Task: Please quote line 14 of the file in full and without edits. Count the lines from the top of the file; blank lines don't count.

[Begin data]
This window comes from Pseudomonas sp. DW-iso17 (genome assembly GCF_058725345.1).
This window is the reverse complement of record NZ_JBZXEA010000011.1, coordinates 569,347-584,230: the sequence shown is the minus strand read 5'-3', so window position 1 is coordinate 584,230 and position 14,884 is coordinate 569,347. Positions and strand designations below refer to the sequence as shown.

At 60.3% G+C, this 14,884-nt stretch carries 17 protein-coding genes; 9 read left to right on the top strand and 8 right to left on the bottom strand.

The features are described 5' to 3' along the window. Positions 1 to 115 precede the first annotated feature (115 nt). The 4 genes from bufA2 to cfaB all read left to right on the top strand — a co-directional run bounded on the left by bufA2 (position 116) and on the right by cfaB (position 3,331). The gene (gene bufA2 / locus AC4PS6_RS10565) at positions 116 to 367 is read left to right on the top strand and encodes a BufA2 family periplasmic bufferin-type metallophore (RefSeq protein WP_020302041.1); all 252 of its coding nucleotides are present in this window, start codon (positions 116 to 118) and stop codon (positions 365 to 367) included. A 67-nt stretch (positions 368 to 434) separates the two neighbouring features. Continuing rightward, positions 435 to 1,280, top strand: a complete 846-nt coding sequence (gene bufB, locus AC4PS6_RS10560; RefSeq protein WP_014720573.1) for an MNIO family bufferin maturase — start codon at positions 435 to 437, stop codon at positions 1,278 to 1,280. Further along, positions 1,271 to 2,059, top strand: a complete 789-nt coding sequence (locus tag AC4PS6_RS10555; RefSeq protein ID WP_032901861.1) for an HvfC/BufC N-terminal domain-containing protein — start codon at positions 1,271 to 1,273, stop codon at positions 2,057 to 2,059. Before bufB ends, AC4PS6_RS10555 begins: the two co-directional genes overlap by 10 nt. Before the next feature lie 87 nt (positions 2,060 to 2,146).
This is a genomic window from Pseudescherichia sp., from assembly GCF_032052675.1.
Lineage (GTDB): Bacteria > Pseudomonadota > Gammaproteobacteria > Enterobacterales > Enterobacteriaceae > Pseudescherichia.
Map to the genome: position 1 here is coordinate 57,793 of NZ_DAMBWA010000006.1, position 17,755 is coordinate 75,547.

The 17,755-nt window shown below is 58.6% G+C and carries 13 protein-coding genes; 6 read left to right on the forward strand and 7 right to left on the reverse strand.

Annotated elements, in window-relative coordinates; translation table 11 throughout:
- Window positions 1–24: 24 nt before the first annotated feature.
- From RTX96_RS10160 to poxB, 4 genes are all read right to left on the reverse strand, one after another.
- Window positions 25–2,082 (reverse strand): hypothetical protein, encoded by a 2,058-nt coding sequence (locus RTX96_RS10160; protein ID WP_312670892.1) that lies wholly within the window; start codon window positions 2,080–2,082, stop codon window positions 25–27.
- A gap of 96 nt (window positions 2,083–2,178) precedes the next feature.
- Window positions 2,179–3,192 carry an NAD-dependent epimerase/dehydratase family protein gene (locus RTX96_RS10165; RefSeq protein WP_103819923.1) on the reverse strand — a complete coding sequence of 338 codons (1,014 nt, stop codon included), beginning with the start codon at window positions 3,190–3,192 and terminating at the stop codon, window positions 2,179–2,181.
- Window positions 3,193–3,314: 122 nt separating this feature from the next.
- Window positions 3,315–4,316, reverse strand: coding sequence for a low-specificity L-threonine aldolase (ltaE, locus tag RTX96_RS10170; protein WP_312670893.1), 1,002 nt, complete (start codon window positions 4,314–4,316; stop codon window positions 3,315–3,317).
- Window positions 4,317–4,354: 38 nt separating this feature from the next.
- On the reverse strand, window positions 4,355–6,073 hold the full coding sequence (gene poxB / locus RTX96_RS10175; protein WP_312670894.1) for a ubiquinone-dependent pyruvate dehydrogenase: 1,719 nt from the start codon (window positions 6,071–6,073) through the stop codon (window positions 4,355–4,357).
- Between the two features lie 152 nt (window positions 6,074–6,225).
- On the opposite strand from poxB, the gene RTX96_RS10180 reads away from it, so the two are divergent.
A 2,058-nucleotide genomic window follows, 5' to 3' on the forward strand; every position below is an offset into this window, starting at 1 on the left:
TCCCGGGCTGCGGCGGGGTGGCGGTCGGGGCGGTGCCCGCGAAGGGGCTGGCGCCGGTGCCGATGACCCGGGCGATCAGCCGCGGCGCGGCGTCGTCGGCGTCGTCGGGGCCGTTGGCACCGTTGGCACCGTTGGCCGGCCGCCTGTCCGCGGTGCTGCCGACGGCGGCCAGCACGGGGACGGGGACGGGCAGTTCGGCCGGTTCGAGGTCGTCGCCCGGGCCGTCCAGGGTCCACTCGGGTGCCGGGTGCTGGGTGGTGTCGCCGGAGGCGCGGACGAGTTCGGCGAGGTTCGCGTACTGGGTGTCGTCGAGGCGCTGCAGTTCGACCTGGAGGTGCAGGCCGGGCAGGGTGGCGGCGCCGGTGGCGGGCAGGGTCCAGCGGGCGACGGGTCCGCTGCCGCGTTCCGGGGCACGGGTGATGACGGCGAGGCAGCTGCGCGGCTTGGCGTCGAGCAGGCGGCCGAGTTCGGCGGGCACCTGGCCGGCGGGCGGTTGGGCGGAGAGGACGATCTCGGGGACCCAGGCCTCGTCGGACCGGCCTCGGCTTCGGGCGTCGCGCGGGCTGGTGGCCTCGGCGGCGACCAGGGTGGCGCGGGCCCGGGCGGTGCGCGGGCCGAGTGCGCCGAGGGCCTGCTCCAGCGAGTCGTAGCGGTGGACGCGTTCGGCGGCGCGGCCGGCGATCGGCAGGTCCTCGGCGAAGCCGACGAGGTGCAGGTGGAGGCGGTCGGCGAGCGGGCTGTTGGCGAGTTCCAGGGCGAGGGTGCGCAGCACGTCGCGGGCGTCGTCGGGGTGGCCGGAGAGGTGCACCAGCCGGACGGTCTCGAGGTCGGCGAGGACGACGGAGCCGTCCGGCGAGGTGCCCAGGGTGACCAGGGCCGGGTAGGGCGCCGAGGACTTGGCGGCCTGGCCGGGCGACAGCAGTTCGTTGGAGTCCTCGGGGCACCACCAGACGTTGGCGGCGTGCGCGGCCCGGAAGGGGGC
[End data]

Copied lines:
- Window positions 2,179–3,192 carry an NAD-dependent epimerase/dehydratase family protein gene (locus RTX96_RS10165; RefSeq protein WP_103819923.1) on the reverse strand — a complete coding sequence of 338 codons (1,014 nt, stop codon included), beginning with the start codon at window positions 3,190–3,192 and terminating at the stop codon, window positions 2,179–2,181.